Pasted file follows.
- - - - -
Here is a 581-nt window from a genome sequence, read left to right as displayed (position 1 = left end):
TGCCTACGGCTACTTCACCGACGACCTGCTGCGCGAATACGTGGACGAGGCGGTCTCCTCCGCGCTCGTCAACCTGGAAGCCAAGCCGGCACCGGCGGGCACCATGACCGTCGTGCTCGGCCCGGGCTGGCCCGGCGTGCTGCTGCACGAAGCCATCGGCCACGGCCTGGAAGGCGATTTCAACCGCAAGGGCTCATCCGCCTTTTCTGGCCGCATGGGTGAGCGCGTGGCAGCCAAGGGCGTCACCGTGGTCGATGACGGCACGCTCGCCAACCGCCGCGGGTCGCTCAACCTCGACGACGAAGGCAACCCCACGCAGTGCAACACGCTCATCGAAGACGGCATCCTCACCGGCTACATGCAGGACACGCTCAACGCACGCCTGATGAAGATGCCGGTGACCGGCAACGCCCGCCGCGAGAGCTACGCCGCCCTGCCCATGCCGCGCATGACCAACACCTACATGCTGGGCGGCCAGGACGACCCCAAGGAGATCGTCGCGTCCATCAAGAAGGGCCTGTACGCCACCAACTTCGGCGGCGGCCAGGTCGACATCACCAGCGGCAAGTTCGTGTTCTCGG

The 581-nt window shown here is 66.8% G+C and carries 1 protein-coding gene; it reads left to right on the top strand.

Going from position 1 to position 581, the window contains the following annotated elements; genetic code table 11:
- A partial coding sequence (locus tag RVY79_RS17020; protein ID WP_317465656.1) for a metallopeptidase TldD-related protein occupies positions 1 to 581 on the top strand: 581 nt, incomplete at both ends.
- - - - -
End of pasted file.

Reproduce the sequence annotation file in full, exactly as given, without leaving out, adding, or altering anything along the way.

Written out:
Here is a 581-nt window from a genome sequence, read left to right as displayed (position 1 = left end):
TGCCTACGGCTACTTCACCGACGACCTGCTGCGCGAATACGTGGACGAGGCGGTCTCCTCCGCGCTCGTCAACCTGGAAGCCAAGCCGGCACCGGCGGGCACCATGACCGTCGTGCTCGGCCCGGGCTGGCCCGGCGTGCTGCTGCACGAAGCCATCGGCCACGGCCTGGAAGGCGATTTCAACCGCAAGGGCTCATCCGCCTTTTCTGGCCGCATGGGTGAGCGCGTGGCAGCCAAGGGCGTCACCGTGGTCGATGACGGCACGCTCGCCAACCGCCGCGGGTCGCTCAACCTCGACGACGAAGGCAACCCCACGCAGTGCAACACGCTCATCGAAGACGGCATCCTCACCGGCTACATGCAGGACACGCTCAACGCACGCCTGATGAAGATGCCGGTGACCGGCAACGCCCGCCGCGAGAGCTACGCCGCCCTGCCCATGCCGCGCATGACCAACACCTACATGCTGGGCGGCCAGGACGACCCCAAGGAGATCGTCGCGTCCATCAAGAAGGGCCTGTACGCCACCAACTTCGGCGGCGGCCAGGTCGACATCACCAGCGGCAAGTTCGTGTTCTCGG

The 581-nt window shown here is 66.8% G+C and carries 1 protein-coding gene; it reads left to right on the top strand.

Going from position 1 to position 581, the window contains the following annotated elements; genetic code table 11:
- A partial coding sequence (locus tag RVY79_RS17020; protein ID WP_317465656.1) for a metallopeptidase TldD-related protein occupies positions 1 to 581 on the top strand: 581 nt, incomplete at both ends.